‘Don’t make us angry’ – Protest leaders threaten gov’t over upcoming judicial reform bill

Futurist Yuval Harari threatened that if government unilaterally passes even “a single one of your regime coup bills, we will oppose you with every non-violent means we have.” Massive protests and disruptions are planned for Tuesday.

By Lauren Marcus, World Israel News

Leaders of the anti-judicial reform protest pledged to launch unprecedented demonstrations, including disruptions throughout the country, should legislation that would end the “reasonability” clause often cited by the Supreme Court be advanced by the Knesset on Monday.

Some 140,000 demonstrators were estimated to have gathered at the weekly anti-government rally on Saturday evening in Tel Aviv, with smaller rallies occurring in other cities.

Israeli author and futurist Yuval Noah Harari spoke at the demonstration, warning lawmakers not to advance legislation that would spark ire from anti-judicial reform activists.

“We are allowed to and must be angry for what the Netanyahu government is doing to the Israeli dream,” Harari said.

He added that should elected officials continue advancing judicial reform legislation, lawmakers will “will learn what happens when we are angry.”

Harari threatened that “if you unilaterally pass a single one of your regime coup bills, we will oppose you with every non-violent means we have.”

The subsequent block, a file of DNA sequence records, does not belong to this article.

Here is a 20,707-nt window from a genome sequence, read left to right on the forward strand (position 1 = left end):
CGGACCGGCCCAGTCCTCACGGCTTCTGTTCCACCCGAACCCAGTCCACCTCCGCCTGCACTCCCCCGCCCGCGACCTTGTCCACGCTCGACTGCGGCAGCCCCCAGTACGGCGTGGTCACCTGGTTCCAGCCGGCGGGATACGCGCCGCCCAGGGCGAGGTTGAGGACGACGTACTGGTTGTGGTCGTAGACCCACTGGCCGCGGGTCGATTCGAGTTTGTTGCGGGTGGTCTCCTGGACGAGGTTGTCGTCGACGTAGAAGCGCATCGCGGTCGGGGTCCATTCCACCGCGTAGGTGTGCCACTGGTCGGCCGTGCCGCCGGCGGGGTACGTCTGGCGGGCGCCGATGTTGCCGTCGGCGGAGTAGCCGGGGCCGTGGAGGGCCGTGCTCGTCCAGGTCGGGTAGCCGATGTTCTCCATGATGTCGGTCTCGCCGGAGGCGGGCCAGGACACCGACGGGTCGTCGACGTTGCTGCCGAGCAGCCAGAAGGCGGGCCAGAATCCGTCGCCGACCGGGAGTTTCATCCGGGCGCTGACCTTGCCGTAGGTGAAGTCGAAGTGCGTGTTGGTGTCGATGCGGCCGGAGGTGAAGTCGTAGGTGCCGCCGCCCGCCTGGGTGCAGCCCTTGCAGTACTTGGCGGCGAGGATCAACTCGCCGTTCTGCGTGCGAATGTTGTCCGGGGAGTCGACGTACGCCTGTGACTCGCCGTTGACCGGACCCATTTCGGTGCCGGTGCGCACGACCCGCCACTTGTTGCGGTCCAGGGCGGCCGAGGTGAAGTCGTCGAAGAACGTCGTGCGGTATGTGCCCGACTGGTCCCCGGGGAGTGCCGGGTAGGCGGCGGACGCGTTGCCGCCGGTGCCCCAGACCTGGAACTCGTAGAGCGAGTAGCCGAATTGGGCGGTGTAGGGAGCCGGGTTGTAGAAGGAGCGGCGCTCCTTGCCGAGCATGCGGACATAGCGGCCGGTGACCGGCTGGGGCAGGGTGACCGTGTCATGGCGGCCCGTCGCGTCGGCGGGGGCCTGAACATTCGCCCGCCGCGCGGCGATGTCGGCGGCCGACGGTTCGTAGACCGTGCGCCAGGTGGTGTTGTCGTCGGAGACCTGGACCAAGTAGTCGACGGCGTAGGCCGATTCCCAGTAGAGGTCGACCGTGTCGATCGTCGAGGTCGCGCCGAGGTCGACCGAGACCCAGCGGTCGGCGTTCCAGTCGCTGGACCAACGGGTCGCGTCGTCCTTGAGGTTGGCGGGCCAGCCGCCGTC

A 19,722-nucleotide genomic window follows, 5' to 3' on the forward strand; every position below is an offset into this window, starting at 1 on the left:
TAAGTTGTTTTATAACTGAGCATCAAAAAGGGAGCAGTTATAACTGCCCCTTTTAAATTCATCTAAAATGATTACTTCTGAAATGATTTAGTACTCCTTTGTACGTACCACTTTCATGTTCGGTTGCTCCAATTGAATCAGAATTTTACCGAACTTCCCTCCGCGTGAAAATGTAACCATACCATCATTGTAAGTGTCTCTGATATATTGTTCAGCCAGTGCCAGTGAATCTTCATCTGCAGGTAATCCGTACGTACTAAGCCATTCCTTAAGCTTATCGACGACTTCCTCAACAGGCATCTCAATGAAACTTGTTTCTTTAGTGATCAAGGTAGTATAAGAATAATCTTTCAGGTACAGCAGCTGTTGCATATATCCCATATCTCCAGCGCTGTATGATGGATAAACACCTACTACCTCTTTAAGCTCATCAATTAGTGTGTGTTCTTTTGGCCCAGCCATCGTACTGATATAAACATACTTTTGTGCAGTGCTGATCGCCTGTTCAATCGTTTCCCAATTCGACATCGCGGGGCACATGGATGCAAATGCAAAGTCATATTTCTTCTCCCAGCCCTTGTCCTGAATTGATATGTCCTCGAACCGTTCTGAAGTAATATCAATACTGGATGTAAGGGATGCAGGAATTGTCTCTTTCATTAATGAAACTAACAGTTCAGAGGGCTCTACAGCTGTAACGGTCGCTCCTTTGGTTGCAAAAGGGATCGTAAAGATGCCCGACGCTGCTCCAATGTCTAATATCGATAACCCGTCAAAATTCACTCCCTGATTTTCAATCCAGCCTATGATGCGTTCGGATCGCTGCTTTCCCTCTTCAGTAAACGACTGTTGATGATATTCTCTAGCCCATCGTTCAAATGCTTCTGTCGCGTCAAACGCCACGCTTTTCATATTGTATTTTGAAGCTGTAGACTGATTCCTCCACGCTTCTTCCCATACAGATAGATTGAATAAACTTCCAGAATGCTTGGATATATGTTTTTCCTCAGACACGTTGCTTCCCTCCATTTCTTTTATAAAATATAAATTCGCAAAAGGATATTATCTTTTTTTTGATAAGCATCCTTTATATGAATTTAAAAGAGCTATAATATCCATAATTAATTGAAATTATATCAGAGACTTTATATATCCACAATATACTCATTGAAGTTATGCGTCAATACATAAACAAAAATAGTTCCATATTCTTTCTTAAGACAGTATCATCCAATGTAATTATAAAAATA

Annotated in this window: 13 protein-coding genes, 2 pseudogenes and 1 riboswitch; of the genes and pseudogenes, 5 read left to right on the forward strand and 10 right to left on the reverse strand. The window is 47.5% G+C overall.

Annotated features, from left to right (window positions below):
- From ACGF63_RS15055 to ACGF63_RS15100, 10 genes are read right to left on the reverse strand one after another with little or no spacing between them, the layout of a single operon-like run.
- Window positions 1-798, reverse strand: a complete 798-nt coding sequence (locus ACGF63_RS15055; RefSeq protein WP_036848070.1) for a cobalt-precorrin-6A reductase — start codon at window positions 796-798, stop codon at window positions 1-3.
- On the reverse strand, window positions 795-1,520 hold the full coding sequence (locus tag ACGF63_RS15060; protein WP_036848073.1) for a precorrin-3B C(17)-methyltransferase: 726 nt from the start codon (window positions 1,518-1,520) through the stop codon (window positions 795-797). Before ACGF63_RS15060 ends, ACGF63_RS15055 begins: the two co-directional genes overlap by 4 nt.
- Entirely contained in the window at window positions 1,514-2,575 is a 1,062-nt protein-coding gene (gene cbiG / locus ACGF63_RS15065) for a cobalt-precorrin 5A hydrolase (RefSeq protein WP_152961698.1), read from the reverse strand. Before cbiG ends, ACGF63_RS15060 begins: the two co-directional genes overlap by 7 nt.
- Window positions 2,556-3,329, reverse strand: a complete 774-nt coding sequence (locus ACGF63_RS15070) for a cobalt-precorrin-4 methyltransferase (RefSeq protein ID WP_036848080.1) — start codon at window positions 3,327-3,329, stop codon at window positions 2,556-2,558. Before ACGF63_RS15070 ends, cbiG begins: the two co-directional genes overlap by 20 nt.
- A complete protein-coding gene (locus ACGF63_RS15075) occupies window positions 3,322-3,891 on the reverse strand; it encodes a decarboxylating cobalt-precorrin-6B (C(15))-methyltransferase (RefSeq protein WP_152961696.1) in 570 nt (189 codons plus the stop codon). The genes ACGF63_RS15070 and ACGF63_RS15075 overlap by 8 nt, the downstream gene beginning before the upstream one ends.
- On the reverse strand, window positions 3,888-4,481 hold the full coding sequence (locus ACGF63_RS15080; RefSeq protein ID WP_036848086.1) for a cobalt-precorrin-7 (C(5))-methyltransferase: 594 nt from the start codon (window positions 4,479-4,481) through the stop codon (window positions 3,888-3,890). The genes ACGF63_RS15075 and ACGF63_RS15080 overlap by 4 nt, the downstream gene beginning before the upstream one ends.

His remarks came shortly after protest groups released a statement pledging to “stop the country from functioning” if the government continues with judicial overhaul proposals.

Simultaneously, members of the Brothers in Arms organization held an all-night protest in front of the home of Defense Minister Yoav Gallant, urging him to stop the legislation.

On Monday evening, the Knesset is scheduled to hold the first of three votes regarding a bill that would end the so-called “reasonability” clause, which would strip the Supreme Court of its power to interfere with laws and government decisions that it deems “unreasonable.”

Also speaking at the Tel Aviv rally, Dr. Hagai Levin said that should the bill advance, the medical system could be crippled by widespread strikes.

“The health system will start operating in a state of emergency — because this is a state of emergency,” Levin said.

In March 2023, the Histadrut labor organization ordered a likely illegal strike that saw hospitals, clinics, schools, businesses, and other institutions in the Jewish State shuttered in order to force judicial reform legislation to a halt.

Former Prime Minister Ehud Barak, a vehement opponent of the judicial overhaul, recently told Channel 12 News that IDF soldiers and reservists should refuse to serve should the bill advance in the Knesset.

“When a law like that passes a first reading [in the Knesset], it is passed in order to prepare it for its second and third [final] readings. That marks the sounding of an alarm, a genuine alarm for the entire country,” he said.

“On that day,” Barak added, “I expect the pilots, the Military Intelligence Special Operations Division, to all repeat their warning: Netanyahu, watch out, the minute you try to turn the first reading into an actual law, we will not serve a dictatorship. Period.”

On Sunday morning, protest groups announced they were “issuing a final call for the government to stop the legislation, and not to bring for a first vote the first dictatorial law, which will give the government a blank check to act with extreme unreasonableness.”